Millennial home buyers are more traditional than millennial renters: most are looking to settle down and start a family. Of course, not all millennials are purchasing homes. While millennial home buyers want more space (54%) and to save money over renting (43%), many are still renting due to necessity or choice.
With many members of Generation Y looking to buy, it’s more important than ever for potential landlords to adapt to their tenants’ needs.
The Challenges of Renting to Millennials
While Clever’s survey explored millennials on their way to homeownership, renters often have different needs and requirements. Though millennials are all considered part of the same generation, renters and buyers can be at very different stages in their lives regarding family, work, and stability, and therefore need different things.
Millennials aged 23 to 38 in 2019 are not only the largest home buying demographic, but also the largest renting segment. It’s up to property owners, brokers, and individual landlords to adapt and rebrand to their interests.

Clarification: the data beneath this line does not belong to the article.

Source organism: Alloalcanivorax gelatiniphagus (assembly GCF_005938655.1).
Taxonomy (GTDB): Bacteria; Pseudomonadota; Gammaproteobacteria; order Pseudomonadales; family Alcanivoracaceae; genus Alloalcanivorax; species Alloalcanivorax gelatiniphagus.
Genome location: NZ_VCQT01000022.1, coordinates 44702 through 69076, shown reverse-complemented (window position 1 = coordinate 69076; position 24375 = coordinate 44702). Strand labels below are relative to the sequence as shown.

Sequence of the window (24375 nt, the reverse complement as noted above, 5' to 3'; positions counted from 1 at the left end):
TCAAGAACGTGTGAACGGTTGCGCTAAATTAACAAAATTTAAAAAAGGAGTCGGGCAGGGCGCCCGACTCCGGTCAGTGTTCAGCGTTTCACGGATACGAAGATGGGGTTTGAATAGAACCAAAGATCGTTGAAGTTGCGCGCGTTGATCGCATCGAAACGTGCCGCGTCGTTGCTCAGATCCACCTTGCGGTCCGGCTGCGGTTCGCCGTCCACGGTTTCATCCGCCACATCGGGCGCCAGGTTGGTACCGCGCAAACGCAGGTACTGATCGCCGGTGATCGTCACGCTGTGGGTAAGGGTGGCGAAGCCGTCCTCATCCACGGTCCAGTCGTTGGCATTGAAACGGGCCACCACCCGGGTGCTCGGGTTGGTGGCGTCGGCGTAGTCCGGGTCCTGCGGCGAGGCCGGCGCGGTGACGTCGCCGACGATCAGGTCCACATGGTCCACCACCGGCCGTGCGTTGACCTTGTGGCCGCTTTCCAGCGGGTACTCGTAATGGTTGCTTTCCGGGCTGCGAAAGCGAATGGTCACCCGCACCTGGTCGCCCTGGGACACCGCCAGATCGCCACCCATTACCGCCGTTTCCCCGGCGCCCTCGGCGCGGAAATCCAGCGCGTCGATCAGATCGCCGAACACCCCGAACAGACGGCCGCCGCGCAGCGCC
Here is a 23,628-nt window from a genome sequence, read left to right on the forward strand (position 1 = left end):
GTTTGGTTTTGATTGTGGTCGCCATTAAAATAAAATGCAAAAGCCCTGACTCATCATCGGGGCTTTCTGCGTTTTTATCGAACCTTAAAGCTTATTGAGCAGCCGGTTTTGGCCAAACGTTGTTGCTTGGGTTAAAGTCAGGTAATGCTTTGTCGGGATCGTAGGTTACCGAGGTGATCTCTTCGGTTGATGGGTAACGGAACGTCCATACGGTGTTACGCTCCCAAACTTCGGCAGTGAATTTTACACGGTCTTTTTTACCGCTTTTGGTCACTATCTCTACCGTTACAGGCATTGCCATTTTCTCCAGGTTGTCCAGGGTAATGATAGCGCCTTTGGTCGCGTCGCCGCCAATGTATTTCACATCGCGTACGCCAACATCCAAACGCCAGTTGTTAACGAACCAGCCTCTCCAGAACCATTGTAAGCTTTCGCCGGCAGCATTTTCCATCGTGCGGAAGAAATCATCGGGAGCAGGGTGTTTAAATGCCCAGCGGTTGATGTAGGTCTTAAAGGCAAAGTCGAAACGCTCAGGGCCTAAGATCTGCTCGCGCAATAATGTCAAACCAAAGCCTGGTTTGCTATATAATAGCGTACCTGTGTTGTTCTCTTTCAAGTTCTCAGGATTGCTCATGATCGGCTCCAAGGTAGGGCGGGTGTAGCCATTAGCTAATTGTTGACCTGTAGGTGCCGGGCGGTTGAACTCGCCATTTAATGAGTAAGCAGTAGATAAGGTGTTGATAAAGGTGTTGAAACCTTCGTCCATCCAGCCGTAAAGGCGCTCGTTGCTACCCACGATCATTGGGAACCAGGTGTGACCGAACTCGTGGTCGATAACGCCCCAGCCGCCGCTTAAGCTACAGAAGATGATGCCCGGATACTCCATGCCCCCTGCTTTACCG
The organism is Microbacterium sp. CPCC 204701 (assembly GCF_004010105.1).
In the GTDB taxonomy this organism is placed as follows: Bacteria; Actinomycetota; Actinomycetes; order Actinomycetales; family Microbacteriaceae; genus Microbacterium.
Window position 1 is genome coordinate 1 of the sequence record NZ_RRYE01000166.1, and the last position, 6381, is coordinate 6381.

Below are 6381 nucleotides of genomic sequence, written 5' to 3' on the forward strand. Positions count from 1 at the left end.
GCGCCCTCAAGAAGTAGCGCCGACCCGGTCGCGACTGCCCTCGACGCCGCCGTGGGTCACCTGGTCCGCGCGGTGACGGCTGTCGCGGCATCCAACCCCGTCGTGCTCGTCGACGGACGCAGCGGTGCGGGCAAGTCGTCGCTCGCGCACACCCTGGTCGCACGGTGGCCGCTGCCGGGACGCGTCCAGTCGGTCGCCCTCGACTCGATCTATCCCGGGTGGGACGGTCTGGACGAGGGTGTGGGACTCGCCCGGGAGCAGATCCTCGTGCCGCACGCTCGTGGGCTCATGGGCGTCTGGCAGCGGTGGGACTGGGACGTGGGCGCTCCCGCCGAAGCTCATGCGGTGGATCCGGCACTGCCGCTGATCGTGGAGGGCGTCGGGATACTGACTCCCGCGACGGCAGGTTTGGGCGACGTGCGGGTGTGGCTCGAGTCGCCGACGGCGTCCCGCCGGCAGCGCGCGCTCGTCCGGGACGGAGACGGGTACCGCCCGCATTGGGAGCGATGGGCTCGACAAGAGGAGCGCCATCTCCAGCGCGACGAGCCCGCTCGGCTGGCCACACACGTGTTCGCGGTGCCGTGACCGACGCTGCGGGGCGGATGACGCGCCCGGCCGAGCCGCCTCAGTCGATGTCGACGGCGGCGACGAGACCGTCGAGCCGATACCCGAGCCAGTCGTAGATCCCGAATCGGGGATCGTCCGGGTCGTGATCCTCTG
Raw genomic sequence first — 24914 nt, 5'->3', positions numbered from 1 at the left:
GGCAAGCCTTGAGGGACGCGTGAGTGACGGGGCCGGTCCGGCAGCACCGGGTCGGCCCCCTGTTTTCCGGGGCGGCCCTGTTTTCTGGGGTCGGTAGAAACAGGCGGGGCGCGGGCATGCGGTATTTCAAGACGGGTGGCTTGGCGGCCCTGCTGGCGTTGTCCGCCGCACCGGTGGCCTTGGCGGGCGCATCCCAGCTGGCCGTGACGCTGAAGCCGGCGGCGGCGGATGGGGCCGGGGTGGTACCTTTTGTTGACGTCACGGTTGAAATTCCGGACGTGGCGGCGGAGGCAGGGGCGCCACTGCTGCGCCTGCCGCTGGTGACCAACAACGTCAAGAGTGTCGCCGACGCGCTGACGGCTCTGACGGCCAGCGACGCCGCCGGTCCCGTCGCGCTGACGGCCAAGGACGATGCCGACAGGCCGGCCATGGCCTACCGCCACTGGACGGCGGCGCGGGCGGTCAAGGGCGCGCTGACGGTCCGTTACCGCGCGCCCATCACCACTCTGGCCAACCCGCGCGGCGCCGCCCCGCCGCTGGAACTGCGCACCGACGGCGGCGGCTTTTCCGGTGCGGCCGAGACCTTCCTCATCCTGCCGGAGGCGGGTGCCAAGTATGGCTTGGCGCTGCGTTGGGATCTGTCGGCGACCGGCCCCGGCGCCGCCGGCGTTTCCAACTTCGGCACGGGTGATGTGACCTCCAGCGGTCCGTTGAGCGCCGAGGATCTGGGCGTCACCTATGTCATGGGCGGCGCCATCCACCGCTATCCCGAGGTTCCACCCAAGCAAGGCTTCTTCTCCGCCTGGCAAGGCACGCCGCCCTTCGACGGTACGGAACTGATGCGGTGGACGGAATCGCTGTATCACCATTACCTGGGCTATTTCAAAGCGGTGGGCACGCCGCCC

Millennials Expect More from a Rental
As the most educated generation in history, millennials have higher incomes than previous generations of renters. Although wage increases haven’t kept up with inflation, millennials may have more disposable income in some cities when renting. Gen Y renters take many things into consideration when choosing a property to live in:
Millennials are more likely to own pets than older generations, so property owners should consider making their property pet friendly. Of course, owners should vet larger (or noisier) dogs to make sure other tenants aren’t intimidated or annoyed.
Unlike millennial home buyers, millennial renters are looking for amenities like shops, restaurants, and public transportation. The old adage of “location, location, location” rings true for millennials. More affluent millennials will also be willing to pay a premium for modern appliances and fixtures. They’ll also be looking for spaces with an open floor plan that’s inviting and spacious. Lastly, consider expenses that can be bundled into rent like parking spots, cable, electricity and utilities. Tiered rent plans for millennials looking to bundle their expenses can be an amazing upsell opportunity.
While some of these concerns are location-specific, forward-thinking property investors and landlords can work to create policies and make renovations to appeal to millennials renters. Drawing in millennial renters and keeping them as tenants for a long time can be a successful investment strategy as this demographic continues to grow.